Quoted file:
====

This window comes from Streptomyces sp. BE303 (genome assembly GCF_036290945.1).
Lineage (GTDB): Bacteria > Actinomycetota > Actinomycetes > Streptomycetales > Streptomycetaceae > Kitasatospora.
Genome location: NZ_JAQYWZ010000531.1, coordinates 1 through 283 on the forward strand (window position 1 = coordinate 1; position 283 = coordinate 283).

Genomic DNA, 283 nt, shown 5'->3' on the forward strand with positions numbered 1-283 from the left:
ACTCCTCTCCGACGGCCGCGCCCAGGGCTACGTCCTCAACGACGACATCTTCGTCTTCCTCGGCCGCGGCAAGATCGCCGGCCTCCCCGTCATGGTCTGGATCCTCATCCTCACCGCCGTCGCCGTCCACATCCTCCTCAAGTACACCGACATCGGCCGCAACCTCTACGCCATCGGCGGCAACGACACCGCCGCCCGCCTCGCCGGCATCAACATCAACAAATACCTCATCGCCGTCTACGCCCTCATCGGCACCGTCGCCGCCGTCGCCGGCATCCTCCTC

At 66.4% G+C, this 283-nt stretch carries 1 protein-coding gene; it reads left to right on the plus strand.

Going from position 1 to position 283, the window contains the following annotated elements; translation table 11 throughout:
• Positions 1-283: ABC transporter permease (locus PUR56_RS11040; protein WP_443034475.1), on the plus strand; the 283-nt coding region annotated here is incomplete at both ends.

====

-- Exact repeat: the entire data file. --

This window comes from Streptomyces sp. BE303 (genome assembly GCF_036290945.1).
Lineage (GTDB): Bacteria > Actinomycetota > Actinomycetes > Streptomycetales > Streptomycetaceae > Kitasatospora.
Genome location: NZ_JAQYWZ010000531.1, coordinates 1 through 283 on the forward strand (window position 1 = coordinate 1; position 283 = coordinate 283).

Genomic DNA, 283 nt, shown 5'->3' on the forward strand with positions numbered 1-283 from the left:
ACTCCTCTCCGACGGCCGCGCCCAGGGCTACGTCCTCAACGACGACATCTTCGTCTTCCTCGGCCGCGGCAAGATCGCCGGCCTCCCCGTCATGGTCTGGATCCTCATCCTCACCGCCGTCGCCGTCCACATCCTCCTCAAGTACACCGACATCGGCCGCAACCTCTACGCCATCGGCGGCAACGACACCGCCGCCCGCCTCGCCGGCATCAACATCAACAAATACCTCATCGCCGTCTACGCCCTCATCGGCACCGTCGCCGCCGTCGCCGGCATCCTCCTC

At 66.4% G+C, this 283-nt stretch carries 1 protein-coding gene; it reads left to right on the plus strand.

Going from position 1 to position 283, the window contains the following annotated elements; translation table 11 throughout:
• Positions 1-283: ABC transporter permease (locus PUR56_RS11040; protein WP_443034475.1), on the plus strand; the 283-nt coding region annotated here is incomplete at both ends.